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Why Goofy Princeton Reunion Rituals Mean So Much to Me

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It’s Reunions Weekend at Princeton University and there’s no reunion quite like a Princeton reunion. As many as 30,000 people descend on the small New Jersey town, filling every hotel and Airbnb in the area and spilling into dorm rooms at nearby schools. They catch up with old friends and meet new ones. They eat, drink and dance. They go to faculty lectures and alumni panels. They show off their kids and talk about their work. They oooh and ahhh at fireworks.

These are all perfectly normal reunion activities. They could happen anywhere. What makes Princeton reunions distinctive is their mastery of ritual, heritage and myth — all wrapped in ridiculous orange and black.

Princeton has no business, law or medical school. It is no football power. Yet it boasts the largest endowment per student of any US university. Its roughly $37 billion endowment benefits from the university’s longevity (founded in 1746), the affluence of its graduates and savvy long-term management. To turn those advantages into billions, however, you need alumni devotion.

An endowment connects past, present and future. It represents a financial commitment to institutional continuity despite institutional change. It requires faith, hope and love. Princeton is exceptionally adept at instilling those qualities in its alums by creating a feeling of family and tribe.

Take the costumes. Every class has its own, which changes every five years until the 25th reunion. For my fifth reunion, we wore a pith helmet (still in the front closet) and a shirt printed with palm trees and tigers. For the 10th, there was a kind of Flintstones theme, with a shirt of triangular orange stones outlined in black, accompanied by “Butt Fur” brand fleece shorts with tiger stripes. (I opted for black trousers.) For the 25th, each class chooses a distinctive sports coat to be worn at all future reunions. Ours is a harlequin print with diamonds in orange, black, white and gray. The lining lists classmates’ names.

The crazy clothes identify classmates and give the campus a festive air. The novelist Anne Rivers Siddons, who attended her husband’s 25th reunion in 1973, described the atmosphere they create as  “absurdly like Disney World, moved lock, stock and barrel into the Cathedral of Notre Dame. Perhaps even more absurdly, it didn’t look absurd.” One of my classmates, who wore his reunion jacket to travel, reports that his husband didn’t even notice the oddity. He’d been conditioned by decades of reunions to see it as perfectly normal.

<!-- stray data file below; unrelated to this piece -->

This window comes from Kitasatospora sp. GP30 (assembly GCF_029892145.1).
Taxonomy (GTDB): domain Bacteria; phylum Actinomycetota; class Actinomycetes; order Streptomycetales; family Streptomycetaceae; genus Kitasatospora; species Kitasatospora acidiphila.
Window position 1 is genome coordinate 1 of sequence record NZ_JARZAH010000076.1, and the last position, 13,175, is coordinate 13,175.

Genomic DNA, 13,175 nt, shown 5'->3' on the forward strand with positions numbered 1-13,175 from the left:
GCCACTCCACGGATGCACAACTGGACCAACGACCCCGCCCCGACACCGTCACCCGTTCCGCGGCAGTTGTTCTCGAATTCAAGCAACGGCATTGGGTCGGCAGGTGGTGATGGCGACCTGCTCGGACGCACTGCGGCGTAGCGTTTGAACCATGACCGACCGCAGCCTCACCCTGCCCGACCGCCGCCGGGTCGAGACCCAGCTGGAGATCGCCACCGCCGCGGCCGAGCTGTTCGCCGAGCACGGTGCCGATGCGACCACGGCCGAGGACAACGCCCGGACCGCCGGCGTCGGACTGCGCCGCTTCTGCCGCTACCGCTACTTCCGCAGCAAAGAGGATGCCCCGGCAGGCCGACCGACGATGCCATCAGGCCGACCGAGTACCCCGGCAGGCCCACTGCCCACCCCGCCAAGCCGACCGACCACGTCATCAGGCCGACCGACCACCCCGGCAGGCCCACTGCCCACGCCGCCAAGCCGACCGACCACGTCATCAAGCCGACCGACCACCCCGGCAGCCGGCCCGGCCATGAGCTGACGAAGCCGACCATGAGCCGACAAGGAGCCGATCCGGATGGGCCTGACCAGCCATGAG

The ritual climax of reunions is the P-rade, held on Saturday afternoon. Beginning with the “Old Guard” who’ve passed their 65th reunions and ending with the new graduating class, classes line up along the route, joining the line as their immediate predecessor passes. Many of the Old Guard ride in golf carts. Retired psychiatrist Joe Schein ’37, typically walks, leaning on the engraved cane honoring the oldest returning alum. High school marching bands provide music, live tigers have been known to show up, and some classes feature vintage cars.

But the real attraction is the embodied history. “We saw 1865 march,” read a sign I saw at one reunion. (I don’t actually remember the precise year, but it was definitely well back in the 19th century.) At my early reunions, classes from at least as long ago as 1909 were represented. The sight of the Old Guard inevitably moves the attending crowd.

“As they turned the corner onto Prospect Street,” wrote Siddons, “the crowd rose spontaneously to its feet, sun hats off, and all along the street they rose till the entire street was lined with standing people as the Old Guard went marching by.” Reflecting on her essay, Marilyn Marks, editor of the alumni magazine, wrote in 2016, “After 15 P-rades, the Old Guard still makes me cry.”

But without the rest of the P-rade, the Old Guard would just be a bunch of aged men. The P-rade is a powerful ritual because it represents continuity amid change. The presence of the old reflects belief in the young. Whatever their disagreements or differences, in their orange and black they are all one tribe, from the good old boys’ network to the meritocratic strivers, the rowdy drinkers to the quiet nerds.

Princeton’s rituals enact the conviction that the Princeton of today descends from the Princeton of yesterday, that the many eras of Princeton belong to one another, and that, whatever their differences and flaws, they are all beloved and good. We are here because they were here first, and they take pride and pleasure in their successors. It’s the kind of myth easily discarded yet desperately needed in our divided culture.

My husband and I planned to be at Princeton this weekend, celebrating our 40th. Our harlequin sports coats are still spread out on the guest room bed, waiting to be packed. Life, in the form of a sudden injury, intervened. And maybe it’s just as well. We’re currently out of sorts with our alma mater, concerned that it has sacrificed its previously outstanding support of free speech to the political climate of the moment. We didn’t contribute to annual giving for that reason, despite the pressures of a major reunion campaign.

But we do still love the place. We will go back, again and again. And if we are lucky, we may someday join the Old Guard.

This column does not necessarily reflect the opinion of the editorial board or Bloomberg LP and its owners.

Virginia Postrel is a Bloomberg Opinion columnist. She is a visiting fellow at the Smith Institute for Political Economy and Philosophy at Chapman University and author, most recently, of “The Fabric of Civilization: How Textiles Made the World.”

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